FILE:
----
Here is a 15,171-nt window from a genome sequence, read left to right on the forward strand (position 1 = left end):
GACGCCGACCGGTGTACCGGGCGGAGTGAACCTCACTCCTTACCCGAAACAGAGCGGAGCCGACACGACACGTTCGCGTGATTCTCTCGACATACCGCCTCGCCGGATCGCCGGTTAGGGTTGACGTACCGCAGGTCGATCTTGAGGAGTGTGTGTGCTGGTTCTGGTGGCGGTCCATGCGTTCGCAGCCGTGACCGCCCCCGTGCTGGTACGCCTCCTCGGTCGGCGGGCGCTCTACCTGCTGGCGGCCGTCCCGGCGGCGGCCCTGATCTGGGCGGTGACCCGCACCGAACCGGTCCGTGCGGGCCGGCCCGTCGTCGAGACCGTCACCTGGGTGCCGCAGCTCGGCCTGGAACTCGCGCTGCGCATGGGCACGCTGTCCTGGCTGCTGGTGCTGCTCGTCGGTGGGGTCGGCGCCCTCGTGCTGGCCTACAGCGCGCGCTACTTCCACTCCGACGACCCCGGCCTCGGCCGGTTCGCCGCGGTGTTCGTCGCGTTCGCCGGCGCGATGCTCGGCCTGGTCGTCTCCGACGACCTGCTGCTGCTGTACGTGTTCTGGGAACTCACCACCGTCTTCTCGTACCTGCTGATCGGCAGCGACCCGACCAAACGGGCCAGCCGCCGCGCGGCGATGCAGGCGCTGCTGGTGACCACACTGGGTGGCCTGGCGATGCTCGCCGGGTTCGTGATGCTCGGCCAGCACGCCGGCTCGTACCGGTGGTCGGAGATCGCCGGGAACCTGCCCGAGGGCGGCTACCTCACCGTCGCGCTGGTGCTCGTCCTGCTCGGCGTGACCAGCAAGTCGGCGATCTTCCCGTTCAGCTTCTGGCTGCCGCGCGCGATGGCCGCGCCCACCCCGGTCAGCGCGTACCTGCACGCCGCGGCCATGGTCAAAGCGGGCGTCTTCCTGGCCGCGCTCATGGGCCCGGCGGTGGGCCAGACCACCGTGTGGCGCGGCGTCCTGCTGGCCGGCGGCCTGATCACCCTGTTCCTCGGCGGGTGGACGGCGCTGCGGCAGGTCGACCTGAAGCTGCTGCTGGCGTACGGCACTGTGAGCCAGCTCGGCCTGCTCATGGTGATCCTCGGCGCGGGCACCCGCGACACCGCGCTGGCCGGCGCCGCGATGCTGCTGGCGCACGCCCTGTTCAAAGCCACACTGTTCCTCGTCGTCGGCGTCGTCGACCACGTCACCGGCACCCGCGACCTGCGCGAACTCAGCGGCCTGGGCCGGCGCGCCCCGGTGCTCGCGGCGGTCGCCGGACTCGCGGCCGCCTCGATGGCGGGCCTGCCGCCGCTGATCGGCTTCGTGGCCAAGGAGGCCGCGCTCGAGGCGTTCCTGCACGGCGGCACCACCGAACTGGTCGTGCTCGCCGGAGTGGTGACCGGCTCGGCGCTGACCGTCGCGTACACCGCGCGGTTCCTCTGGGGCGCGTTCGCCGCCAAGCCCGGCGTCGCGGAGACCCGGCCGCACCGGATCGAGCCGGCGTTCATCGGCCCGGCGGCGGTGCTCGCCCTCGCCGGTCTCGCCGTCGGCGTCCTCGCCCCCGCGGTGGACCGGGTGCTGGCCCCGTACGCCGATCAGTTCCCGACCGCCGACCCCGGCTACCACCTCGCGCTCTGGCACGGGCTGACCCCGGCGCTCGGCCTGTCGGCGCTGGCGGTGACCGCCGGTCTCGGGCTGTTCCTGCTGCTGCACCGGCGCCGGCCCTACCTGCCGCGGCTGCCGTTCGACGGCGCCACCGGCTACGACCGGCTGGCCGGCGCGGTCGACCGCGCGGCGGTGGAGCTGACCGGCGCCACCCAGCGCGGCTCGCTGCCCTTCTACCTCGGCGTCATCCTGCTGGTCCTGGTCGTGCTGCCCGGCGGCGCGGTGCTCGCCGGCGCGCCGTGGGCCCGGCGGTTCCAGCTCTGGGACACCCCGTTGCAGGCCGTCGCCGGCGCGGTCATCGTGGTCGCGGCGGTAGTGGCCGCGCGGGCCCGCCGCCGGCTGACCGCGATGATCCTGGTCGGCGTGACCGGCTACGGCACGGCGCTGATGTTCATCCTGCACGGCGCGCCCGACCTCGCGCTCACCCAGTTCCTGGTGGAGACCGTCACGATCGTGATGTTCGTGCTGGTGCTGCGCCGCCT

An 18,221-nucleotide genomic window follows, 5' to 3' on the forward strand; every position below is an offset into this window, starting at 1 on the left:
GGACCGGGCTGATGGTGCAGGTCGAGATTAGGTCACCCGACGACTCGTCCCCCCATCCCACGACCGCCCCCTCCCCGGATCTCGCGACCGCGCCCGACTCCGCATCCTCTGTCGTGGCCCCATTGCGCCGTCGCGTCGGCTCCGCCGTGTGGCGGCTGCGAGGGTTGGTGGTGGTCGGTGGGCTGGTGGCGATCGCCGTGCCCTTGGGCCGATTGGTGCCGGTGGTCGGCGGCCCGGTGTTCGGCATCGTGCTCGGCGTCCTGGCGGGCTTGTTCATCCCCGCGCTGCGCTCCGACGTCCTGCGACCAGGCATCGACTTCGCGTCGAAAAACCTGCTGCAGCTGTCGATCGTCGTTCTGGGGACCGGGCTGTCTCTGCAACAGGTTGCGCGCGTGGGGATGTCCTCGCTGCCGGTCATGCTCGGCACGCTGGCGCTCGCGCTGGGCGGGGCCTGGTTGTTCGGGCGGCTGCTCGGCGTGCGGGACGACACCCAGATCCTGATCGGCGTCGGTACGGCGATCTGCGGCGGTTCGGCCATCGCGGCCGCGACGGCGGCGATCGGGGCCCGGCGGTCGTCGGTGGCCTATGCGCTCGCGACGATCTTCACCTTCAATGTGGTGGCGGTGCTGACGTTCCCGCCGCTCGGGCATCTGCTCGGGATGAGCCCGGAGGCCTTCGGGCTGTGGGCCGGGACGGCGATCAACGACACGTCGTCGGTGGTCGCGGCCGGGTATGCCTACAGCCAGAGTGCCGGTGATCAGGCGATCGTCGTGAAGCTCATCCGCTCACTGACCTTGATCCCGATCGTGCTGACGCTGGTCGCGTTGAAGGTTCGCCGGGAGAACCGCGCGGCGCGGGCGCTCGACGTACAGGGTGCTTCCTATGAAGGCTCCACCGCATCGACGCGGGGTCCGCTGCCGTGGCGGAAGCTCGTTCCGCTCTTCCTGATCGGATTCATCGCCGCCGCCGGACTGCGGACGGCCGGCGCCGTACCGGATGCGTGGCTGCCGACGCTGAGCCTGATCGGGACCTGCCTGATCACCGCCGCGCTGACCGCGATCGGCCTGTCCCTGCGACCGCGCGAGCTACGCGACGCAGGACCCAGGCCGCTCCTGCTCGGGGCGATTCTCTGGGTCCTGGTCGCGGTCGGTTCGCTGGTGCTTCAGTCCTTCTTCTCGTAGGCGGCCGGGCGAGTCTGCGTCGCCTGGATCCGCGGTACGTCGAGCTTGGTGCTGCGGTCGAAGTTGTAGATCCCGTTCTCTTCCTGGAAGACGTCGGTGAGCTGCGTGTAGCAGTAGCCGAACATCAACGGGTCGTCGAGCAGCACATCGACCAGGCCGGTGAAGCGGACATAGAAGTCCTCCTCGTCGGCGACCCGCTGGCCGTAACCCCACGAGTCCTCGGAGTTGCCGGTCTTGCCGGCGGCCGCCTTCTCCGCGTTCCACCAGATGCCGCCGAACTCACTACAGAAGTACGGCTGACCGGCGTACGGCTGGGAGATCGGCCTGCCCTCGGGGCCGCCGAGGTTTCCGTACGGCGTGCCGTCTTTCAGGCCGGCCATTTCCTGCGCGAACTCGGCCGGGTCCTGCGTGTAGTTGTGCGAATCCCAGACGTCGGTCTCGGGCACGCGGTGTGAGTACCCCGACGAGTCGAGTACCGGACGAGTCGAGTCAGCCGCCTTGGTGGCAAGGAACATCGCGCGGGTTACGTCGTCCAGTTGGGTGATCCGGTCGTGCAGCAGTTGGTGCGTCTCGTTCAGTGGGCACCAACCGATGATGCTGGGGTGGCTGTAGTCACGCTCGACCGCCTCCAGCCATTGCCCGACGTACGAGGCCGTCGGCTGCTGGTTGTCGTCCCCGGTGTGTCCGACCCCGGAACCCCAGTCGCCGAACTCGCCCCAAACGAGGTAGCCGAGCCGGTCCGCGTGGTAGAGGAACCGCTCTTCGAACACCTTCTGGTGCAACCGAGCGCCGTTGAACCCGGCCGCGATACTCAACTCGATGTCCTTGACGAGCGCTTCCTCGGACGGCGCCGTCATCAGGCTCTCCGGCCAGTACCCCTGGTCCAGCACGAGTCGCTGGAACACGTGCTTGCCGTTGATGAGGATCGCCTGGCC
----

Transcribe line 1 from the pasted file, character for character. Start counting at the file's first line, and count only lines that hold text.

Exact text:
Here is a 15,171-nt window from a genome sequence, read left to right on the forward strand (position 1 = left end):